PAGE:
According to quantum mechanics, microscopic vibrations (sound waves) in solid media are quantized. This means that vibration energy can only be exchanged in the form of so-called phonons, which have an energy which is Planck's constant h multiplied by the phonon frequency.
Phonons are important for the physics of solid-state lasers:
- They lead to very fast transitions between different sublevels of Stark level manifolds, and therefore to fast thermalization of Stark level manifolds and to significant lifetime broadening. Particularly in vibronic lasers, they can strongly increase the gain bandwidth.
- They can cause multi-phonon transitions between Stark level manifolds (→ quenching), which can degrade the laser efficiency in some cases and can be an essential part of the laser operation in other cases.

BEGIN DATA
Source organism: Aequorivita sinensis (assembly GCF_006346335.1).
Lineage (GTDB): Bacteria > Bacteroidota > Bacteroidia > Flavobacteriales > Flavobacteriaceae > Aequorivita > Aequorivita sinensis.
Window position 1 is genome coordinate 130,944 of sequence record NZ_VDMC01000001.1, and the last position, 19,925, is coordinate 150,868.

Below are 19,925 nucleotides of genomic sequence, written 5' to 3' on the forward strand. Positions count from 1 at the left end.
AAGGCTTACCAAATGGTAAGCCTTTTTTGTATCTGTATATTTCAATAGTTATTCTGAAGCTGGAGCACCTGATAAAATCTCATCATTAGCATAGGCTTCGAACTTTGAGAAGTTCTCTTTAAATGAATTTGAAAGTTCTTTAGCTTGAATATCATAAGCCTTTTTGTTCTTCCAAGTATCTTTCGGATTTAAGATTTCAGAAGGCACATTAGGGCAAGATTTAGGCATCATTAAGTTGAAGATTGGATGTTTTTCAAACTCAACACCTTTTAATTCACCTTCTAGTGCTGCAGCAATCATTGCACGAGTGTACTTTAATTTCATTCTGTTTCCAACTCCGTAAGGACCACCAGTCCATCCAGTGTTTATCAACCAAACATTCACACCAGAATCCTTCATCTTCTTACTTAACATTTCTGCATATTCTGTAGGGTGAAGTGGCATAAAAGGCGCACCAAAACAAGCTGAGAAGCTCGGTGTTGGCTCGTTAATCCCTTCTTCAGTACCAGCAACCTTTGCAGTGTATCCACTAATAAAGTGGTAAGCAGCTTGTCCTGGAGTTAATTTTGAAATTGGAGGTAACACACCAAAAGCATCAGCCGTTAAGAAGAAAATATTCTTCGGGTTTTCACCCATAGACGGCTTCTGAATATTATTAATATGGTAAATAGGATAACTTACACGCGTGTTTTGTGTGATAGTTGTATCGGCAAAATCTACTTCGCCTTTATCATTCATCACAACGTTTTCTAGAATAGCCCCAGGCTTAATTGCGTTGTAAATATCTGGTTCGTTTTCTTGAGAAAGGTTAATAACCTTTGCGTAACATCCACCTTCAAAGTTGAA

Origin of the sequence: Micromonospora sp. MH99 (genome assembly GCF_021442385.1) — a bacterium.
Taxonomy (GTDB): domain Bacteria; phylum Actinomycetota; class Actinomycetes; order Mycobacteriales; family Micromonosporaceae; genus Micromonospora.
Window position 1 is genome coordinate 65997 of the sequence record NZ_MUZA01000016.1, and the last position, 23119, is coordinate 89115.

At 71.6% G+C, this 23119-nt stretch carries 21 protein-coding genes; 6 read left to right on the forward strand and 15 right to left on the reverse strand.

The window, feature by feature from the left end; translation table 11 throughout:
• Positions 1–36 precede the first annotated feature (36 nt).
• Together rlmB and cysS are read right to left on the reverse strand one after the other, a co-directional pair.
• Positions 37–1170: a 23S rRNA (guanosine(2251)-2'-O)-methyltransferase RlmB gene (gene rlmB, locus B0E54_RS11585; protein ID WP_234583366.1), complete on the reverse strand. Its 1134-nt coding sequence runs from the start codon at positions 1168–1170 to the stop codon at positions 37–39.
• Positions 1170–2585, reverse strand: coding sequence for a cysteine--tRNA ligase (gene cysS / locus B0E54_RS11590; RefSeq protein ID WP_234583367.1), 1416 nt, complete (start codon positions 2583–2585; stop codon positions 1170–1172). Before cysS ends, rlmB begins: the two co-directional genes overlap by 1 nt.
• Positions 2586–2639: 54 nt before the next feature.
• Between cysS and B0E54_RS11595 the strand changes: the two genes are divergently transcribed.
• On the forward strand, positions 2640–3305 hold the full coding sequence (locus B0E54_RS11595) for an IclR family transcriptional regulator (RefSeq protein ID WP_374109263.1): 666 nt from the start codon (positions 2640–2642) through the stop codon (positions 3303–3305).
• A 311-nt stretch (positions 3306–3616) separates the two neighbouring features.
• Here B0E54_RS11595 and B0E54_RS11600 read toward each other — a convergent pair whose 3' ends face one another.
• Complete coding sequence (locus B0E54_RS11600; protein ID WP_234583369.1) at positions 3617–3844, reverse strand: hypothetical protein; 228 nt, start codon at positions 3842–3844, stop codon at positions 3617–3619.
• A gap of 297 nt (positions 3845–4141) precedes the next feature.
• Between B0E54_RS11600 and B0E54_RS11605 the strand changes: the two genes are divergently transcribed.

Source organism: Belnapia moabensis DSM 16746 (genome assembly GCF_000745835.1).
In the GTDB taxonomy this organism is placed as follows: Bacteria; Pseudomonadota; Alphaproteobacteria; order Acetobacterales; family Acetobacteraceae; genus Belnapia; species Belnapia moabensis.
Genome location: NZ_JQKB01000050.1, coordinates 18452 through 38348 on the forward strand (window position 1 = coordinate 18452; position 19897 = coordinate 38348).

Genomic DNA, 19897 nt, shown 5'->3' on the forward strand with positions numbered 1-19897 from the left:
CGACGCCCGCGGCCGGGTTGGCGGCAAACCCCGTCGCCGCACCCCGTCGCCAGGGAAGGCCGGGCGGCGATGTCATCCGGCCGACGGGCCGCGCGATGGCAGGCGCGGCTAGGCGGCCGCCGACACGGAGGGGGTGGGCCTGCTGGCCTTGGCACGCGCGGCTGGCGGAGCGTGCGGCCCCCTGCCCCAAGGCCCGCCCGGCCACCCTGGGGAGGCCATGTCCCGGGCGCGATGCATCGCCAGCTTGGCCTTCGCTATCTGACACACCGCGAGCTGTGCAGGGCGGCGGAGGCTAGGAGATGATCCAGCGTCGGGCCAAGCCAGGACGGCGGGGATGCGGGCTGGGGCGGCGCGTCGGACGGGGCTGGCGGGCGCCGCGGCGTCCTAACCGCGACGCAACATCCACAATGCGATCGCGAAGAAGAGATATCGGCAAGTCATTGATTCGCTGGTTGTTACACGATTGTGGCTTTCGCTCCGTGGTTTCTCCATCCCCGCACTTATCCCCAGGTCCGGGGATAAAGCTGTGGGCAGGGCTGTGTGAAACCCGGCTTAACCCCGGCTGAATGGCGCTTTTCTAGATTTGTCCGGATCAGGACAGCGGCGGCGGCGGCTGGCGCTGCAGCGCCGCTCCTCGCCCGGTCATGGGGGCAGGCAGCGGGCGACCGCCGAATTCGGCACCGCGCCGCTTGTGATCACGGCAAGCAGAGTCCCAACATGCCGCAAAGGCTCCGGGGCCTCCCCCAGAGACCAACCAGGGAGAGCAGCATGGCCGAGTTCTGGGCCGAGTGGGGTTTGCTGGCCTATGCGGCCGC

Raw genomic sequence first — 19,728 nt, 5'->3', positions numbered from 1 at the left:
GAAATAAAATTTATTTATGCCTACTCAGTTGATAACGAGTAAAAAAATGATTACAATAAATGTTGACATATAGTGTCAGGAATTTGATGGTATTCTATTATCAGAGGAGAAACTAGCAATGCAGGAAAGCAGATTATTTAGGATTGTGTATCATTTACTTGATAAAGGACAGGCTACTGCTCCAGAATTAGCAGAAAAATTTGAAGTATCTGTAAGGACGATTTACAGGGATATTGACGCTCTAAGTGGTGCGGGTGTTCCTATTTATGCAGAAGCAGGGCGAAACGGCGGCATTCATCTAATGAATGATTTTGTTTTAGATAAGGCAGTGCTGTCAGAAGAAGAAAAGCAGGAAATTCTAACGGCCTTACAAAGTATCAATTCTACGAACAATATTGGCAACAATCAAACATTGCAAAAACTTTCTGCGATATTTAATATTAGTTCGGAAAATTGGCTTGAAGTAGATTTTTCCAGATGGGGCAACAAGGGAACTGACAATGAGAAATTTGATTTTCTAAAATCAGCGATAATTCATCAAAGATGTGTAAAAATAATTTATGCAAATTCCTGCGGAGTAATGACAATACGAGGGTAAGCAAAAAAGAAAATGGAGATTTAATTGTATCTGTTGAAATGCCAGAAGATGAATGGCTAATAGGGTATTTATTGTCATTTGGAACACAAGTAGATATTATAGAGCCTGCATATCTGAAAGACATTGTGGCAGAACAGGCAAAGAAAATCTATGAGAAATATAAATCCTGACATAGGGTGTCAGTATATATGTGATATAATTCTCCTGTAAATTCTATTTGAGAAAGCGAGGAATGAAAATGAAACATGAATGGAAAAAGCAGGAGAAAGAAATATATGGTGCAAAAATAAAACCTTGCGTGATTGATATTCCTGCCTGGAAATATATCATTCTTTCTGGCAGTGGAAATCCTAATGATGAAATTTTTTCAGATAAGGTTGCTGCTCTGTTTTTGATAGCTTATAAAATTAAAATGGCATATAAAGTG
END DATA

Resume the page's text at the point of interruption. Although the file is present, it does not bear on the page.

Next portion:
- They are involved in Raman scattering and Brillouin scattering, where an incident photon is transformed into a photon with slightly lower energy and a phonon carrying away the difference of photon energies.
See also: multi-phonon transitions, quenching, Raman scattering, Brillouin scattering, solid-state lasers, vibronic lasers, gain bandwidth, photons
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